I took water at every stop but the last one (I believe the one with Santa Claus handing out water and the obscenely loud Christmas music playing). I barely drank any though...but instead just splashed myself in the face to try and wake myself up from this nightmare... At the third water stop I accidentally grabbed a cup with some sort of light green sports drink and almost splashed myself in the face, but the green hue caught my eye at the very last second and I threw it down just in time to grab water out of the last person's hand as I went by.
By mile 2 I was pretty much alone after Ben Nephew and a few others straggled by me. I came up on USATF-NE 6K champ Ben Ndaya (GLRR) who had gone out a little too quick and was paying the price...he just shook his head at me and said 'this is silly...I'm just going to run the last 2 miles'. Shortly after that, Dave Dunham (3 time winner, CMS) motored on by me with nothing but determination and focus in his eyes... I tried to crack him a little bit with some in-race wit, but he didn't bite and kept right on chuggin. After Dunham at about 3 miles or so, only Sean Livingston (BAA), Henry Scollard (Cambridge Running Club), and John Gleeson (Coastal) went by me over the last 3.6 miles. Gleeson took me over the last 100 meters up 'the wall'.
This race proved to be probably more mentally tough than physical in ways. You end up fighting little battles the whole way. Before you hit the tree line, you only see up the hill until it either hooks left or right behind trees and rock. But once you get to the top of that visible crest, you turn to see another hilly stretch that is just as bad if not worse. This continues until you hit the tree line. Then it gets really bad, as you can see much further, and know you are just in for more of the same. I haven't gotten married yet...and I haven't had any children yet... so I can probably say that other than meeting the lovely and talented Kristin, seeing the finish line was probably the happiest moment of my life...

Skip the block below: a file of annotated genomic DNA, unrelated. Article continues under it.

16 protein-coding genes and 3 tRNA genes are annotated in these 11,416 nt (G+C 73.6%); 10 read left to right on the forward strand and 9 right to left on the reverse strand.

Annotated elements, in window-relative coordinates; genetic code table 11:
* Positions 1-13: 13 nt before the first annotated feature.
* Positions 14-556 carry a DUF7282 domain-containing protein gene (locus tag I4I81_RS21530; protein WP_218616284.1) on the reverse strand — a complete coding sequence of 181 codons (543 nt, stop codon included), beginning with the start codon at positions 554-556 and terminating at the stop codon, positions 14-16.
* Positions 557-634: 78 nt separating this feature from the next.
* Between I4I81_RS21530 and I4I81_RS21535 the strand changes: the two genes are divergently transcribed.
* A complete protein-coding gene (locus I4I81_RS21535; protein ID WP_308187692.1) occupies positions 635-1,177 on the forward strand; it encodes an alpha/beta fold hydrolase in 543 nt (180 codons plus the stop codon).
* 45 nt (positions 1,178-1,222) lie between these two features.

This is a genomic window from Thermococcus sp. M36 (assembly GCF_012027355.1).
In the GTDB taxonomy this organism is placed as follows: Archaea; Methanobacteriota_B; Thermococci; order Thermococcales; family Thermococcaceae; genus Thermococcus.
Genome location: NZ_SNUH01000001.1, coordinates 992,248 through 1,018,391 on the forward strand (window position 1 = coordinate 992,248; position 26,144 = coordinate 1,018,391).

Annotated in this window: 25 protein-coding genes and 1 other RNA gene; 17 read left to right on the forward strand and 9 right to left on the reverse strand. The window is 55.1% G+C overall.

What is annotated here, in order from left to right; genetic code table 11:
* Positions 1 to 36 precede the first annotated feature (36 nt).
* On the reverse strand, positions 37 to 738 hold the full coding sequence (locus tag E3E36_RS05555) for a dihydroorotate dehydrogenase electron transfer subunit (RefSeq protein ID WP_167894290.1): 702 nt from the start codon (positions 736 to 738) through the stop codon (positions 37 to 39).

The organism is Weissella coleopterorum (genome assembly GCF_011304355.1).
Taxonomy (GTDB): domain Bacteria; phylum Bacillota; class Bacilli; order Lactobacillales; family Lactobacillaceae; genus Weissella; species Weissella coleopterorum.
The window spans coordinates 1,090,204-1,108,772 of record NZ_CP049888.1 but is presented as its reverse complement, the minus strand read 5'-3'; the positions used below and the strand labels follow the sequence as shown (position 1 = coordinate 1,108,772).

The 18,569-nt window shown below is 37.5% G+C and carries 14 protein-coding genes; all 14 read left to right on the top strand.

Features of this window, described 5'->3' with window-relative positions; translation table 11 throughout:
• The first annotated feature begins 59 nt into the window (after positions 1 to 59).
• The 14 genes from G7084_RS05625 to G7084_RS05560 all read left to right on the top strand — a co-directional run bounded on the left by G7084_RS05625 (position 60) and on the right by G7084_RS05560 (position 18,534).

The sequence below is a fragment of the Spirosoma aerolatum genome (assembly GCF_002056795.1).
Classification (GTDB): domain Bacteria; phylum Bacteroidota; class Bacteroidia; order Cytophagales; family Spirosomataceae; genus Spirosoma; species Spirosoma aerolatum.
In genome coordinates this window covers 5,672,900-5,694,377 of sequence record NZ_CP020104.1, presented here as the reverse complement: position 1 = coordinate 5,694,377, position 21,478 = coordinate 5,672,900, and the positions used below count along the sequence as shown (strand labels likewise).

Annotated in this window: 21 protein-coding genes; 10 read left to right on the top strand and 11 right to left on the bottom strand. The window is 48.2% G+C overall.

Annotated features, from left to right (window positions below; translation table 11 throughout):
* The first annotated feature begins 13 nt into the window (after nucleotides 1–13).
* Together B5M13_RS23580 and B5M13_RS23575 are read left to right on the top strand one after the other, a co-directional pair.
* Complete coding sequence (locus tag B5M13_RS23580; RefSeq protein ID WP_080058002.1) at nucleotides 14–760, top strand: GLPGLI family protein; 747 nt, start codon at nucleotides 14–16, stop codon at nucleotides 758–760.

What I did noticed most of all was my heart rate going through the roof. I have never had my pulse up that high ever before. My neck was actually sore from my pulse beating so hard. I could still feel it at dinner that night. My legs on the other hand were fine. Even now I don't feel any different physically, than I did on Friday. I had no physical side-effects from this race other than just being pretty tired afterwards and needing a nap. Mentally though, it's a killer. Running 9:15 pace and barely being able to breathe or lift your legs more than an inch off the ground is definitely a new experience for me and not one you can relate to until about 1 minute after you hear Bob Teschek remind you that "there is only one hill"...
2008 Mt. Washington Road Race / U.S. Mountain Running Championships:
34th Place Overall - 1:10:06
7.6 Mile Splits:
Mile 1: 6:52
Mile 2: 8:32 (15:24)
Mile 3: 9:04 (24:29)
Half Way: (32:58)
Mile 4: 9:23 (33:53)
Mile 5: 10:06 (43:59)
Mile 6: 9:52 (53:52)
Mile 7: 9:58 (1:03:51)
Last .6: 6:14 (1:10:06)
|Summary Total Data|
| Route Conditions:||Road Hike|